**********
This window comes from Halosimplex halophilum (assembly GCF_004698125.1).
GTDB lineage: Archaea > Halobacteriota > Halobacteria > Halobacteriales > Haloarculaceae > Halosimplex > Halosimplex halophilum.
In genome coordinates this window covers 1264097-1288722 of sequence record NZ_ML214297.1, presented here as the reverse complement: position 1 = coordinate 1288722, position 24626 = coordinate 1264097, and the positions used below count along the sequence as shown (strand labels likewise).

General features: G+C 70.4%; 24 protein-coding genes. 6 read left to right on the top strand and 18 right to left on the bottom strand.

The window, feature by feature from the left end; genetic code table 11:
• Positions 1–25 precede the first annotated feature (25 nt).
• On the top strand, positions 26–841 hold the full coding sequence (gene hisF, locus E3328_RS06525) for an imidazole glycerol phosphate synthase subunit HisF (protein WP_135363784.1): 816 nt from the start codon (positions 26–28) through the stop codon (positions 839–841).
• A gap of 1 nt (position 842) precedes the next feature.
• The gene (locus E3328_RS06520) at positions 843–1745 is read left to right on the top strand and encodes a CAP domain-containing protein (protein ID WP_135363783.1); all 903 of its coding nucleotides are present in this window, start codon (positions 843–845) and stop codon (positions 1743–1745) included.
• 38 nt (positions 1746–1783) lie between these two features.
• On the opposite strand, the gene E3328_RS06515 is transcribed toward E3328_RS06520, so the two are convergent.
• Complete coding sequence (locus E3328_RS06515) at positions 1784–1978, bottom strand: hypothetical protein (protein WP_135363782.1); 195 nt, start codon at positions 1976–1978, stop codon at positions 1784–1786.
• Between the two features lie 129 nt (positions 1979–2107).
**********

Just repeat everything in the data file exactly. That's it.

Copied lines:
This window comes from Halosimplex halophilum (assembly GCF_004698125.1).
GTDB lineage: Archaea > Halobacteriota > Halobacteria > Halobacteriales > Haloarculaceae > Halosimplex > Halosimplex halophilum.
In genome coordinates this window covers 1264097-1288722 of sequence record NZ_ML214297.1, presented here as the reverse complement: position 1 = coordinate 1288722, position 24626 = coordinate 1264097, and the positions used below count along the sequence as shown (strand labels likewise).

General features: G+C 70.4%; 24 protein-coding genes. 6 read left to right on the top strand and 18 right to left on the bottom strand.

The window, feature by feature from the left end; genetic code table 11:
• Positions 1–25 precede the first annotated feature (25 nt).
• On the top strand, positions 26–841 hold the full coding sequence (gene hisF, locus E3328_RS06525) for an imidazole glycerol phosphate synthase subunit HisF (protein WP_135363784.1): 816 nt from the start codon (positions 26–28) through the stop codon (positions 839–841).
• A gap of 1 nt (position 842) precedes the next feature.
• The gene (locus E3328_RS06520) at positions 843–1745 is read left to right on the top strand and encodes a CAP domain-containing protein (protein ID WP_135363783.1); all 903 of its coding nucleotides are present in this window, start codon (positions 843–845) and stop codon (positions 1743–1745) included.
• 38 nt (positions 1746–1783) lie between these two features.
• On the opposite strand, the gene E3328_RS06515 is transcribed toward E3328_RS06520, so the two are convergent.
• Complete coding sequence (locus E3328_RS06515) at positions 1784–1978, bottom strand: hypothetical protein (protein WP_135363782.1); 195 nt, start codon at positions 1976–1978, stop codon at positions 1784–1786.
• Between the two features lie 129 nt (positions 1979–2107).